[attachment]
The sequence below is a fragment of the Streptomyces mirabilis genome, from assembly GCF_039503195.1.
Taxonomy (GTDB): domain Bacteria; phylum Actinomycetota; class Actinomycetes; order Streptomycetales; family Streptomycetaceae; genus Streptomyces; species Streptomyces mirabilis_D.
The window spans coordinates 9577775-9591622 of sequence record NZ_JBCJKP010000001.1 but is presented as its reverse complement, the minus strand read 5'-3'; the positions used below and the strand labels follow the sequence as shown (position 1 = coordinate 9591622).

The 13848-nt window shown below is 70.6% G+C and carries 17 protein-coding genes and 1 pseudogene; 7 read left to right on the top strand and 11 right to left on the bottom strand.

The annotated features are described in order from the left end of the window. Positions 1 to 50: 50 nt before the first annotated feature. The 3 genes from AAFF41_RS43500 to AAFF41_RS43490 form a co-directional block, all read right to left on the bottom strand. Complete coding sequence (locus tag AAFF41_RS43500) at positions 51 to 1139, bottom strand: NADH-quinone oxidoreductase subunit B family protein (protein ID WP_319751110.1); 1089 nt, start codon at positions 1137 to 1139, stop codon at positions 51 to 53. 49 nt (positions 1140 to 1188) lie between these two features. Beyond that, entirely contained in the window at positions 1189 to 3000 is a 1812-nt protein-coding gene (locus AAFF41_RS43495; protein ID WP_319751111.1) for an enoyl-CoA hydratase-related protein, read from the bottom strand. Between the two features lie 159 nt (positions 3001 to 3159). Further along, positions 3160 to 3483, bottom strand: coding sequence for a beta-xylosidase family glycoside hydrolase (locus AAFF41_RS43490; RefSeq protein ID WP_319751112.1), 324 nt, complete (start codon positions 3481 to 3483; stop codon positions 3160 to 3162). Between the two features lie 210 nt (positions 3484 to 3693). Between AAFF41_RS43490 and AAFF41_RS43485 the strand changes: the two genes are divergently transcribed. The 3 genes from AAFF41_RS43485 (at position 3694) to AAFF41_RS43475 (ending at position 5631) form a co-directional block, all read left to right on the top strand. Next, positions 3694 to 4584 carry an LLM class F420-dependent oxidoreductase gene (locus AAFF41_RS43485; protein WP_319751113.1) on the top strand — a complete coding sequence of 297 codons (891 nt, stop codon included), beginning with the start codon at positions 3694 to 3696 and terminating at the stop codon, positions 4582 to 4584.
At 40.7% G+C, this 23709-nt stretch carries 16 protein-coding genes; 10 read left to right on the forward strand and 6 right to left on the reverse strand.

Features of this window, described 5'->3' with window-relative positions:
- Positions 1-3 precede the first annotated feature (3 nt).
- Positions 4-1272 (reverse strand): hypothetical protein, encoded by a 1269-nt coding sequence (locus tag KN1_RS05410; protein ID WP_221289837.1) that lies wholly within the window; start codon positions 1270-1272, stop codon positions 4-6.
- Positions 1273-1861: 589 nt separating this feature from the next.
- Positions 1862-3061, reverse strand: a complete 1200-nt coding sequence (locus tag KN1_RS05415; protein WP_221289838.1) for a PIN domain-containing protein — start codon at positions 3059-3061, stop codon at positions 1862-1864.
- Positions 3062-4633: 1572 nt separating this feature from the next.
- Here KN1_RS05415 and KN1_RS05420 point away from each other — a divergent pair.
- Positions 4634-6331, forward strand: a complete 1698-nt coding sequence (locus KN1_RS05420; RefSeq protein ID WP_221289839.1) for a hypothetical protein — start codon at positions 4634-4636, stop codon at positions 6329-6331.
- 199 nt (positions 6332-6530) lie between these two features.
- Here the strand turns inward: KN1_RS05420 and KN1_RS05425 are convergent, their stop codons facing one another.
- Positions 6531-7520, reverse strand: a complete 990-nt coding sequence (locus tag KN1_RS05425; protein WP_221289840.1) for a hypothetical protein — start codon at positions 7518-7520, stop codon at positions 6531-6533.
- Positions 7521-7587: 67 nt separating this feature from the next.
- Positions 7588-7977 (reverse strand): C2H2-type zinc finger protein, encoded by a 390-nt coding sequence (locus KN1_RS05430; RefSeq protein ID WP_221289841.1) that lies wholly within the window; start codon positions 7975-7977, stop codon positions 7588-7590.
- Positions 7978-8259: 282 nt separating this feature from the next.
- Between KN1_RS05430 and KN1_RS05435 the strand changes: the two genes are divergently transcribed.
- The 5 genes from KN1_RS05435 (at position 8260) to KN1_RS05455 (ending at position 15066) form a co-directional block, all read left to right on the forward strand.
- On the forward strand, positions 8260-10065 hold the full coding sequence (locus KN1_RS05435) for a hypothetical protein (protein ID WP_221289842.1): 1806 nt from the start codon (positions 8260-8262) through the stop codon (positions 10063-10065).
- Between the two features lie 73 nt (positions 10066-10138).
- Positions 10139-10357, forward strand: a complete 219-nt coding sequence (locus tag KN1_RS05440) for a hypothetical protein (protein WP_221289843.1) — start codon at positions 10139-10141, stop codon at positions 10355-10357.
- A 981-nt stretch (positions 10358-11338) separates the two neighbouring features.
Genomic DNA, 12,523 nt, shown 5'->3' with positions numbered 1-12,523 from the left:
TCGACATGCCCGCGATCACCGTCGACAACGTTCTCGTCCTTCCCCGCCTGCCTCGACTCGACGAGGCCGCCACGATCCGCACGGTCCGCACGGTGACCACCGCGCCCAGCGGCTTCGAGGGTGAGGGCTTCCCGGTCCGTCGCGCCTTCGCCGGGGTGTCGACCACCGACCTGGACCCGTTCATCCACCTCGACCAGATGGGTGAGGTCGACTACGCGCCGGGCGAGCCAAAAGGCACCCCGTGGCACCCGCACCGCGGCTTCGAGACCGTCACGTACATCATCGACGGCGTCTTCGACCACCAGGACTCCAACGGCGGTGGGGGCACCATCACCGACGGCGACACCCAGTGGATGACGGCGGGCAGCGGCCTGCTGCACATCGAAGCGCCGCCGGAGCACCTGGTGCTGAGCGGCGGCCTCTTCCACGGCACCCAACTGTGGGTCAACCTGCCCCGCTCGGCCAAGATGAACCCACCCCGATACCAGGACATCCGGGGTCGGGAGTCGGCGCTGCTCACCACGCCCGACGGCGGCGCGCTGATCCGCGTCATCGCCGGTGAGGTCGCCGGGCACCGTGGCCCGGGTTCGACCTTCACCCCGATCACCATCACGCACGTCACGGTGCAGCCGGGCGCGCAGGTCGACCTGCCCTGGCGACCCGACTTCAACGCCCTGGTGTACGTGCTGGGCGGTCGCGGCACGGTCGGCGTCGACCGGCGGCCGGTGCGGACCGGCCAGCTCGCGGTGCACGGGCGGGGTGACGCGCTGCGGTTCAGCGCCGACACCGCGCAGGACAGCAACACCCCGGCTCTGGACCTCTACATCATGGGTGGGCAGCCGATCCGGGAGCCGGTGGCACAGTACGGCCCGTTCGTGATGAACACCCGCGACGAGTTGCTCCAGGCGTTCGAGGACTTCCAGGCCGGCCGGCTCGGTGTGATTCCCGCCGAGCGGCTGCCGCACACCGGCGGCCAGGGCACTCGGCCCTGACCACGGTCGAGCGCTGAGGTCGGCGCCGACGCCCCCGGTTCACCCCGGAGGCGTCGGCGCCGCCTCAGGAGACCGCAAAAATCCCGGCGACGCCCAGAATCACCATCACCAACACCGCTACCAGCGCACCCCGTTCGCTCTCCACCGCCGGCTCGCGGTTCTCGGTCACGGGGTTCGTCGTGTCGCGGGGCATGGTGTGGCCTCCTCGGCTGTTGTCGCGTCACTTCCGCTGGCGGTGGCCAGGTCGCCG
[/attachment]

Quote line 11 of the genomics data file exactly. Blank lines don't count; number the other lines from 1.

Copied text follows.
- Positions 1862-3061, reverse strand: a complete 1200-nt coding sequence (locus tag KN1_RS05415; protein WP_221289838.1) for a PIN domain-containing protein — start codon at positions 3059-3061, stop codon at positions 1862-1864.